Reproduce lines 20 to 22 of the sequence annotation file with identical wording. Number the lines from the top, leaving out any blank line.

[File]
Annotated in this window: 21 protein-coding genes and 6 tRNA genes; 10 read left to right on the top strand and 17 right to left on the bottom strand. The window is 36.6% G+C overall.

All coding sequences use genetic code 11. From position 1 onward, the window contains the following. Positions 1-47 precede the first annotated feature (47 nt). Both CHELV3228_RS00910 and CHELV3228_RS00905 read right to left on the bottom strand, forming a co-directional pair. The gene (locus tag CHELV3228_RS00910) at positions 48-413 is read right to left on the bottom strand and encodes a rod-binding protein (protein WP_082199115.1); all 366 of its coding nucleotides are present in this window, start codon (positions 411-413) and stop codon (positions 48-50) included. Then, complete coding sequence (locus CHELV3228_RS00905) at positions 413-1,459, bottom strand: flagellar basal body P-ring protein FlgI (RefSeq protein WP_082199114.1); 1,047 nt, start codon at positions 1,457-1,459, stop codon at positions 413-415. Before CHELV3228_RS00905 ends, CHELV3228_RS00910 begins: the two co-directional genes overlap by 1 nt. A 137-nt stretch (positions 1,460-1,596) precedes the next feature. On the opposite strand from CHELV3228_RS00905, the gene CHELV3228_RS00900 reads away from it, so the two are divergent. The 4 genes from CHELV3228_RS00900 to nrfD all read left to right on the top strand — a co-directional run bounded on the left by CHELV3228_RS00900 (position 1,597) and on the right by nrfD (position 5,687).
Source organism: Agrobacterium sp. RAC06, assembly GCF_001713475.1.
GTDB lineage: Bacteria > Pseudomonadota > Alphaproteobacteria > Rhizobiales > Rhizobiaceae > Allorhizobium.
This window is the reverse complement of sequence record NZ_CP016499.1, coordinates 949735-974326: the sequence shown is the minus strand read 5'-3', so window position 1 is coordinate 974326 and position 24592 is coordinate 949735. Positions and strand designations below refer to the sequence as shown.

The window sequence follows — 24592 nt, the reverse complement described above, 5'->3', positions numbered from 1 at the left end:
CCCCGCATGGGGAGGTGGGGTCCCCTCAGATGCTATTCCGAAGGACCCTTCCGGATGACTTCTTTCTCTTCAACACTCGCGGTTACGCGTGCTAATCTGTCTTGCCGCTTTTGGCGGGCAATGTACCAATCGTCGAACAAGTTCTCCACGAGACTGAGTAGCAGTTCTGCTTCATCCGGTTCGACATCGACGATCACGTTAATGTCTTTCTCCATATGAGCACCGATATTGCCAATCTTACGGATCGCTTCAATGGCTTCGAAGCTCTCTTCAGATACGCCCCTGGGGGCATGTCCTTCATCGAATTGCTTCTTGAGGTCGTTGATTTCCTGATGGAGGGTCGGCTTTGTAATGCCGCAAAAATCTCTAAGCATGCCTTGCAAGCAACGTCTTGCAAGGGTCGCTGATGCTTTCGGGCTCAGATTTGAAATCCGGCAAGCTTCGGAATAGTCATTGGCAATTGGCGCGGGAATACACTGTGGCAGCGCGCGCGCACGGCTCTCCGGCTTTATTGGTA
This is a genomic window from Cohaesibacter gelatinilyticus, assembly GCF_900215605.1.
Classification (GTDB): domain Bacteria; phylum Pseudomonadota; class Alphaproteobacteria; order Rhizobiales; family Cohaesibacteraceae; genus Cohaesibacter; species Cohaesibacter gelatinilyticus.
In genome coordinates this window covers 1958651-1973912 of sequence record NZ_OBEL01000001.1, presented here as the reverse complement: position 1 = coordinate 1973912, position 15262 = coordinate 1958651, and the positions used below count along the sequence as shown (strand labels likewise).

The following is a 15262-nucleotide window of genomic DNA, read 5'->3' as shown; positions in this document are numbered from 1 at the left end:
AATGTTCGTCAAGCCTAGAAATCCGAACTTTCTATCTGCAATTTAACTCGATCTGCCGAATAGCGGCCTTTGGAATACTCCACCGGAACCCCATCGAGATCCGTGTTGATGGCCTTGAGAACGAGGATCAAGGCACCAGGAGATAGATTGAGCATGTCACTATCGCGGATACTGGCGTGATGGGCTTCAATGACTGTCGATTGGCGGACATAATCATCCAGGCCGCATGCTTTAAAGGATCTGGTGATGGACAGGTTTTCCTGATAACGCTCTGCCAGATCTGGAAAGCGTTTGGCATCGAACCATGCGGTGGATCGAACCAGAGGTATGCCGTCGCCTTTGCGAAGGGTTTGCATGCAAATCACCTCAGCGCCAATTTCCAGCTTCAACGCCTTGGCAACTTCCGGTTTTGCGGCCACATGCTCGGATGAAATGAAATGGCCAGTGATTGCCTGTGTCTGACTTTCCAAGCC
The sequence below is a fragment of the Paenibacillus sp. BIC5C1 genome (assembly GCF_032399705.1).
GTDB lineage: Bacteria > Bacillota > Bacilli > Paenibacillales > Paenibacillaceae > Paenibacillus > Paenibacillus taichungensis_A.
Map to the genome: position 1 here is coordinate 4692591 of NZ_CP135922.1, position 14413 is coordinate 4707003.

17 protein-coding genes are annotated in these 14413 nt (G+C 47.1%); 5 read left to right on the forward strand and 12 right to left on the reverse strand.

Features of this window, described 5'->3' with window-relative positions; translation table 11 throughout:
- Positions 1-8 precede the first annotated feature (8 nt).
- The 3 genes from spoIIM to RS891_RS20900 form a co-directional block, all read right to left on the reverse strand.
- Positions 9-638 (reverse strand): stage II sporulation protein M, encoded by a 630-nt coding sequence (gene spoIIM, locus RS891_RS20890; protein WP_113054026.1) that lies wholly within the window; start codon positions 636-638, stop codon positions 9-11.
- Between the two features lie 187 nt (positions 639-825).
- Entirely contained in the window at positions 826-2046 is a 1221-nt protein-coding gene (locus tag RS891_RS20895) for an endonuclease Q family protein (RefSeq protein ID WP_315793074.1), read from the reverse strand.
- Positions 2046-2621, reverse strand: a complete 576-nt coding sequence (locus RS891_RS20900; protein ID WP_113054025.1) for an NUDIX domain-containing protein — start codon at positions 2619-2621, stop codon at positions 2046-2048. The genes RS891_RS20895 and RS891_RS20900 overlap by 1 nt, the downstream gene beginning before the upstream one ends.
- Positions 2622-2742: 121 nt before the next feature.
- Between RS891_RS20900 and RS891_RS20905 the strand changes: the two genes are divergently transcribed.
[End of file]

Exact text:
- Positions 9-638 (reverse strand): stage II sporulation protein M, encoded by a 630-nt coding sequence (gene spoIIM, locus RS891_RS20890; protein WP_113054026.1) that lies wholly within the window; start codon positions 636-638, stop codon positions 9-11.
- Between the two features lie 187 nt (positions 639-825).
- Entirely contained in the window at positions 826-2046 is a 1221-nt protein-coding gene (locus tag RS891_RS20895) for an endonuclease Q family protein (RefSeq protein ID WP_315793074.1), read from the reverse strand.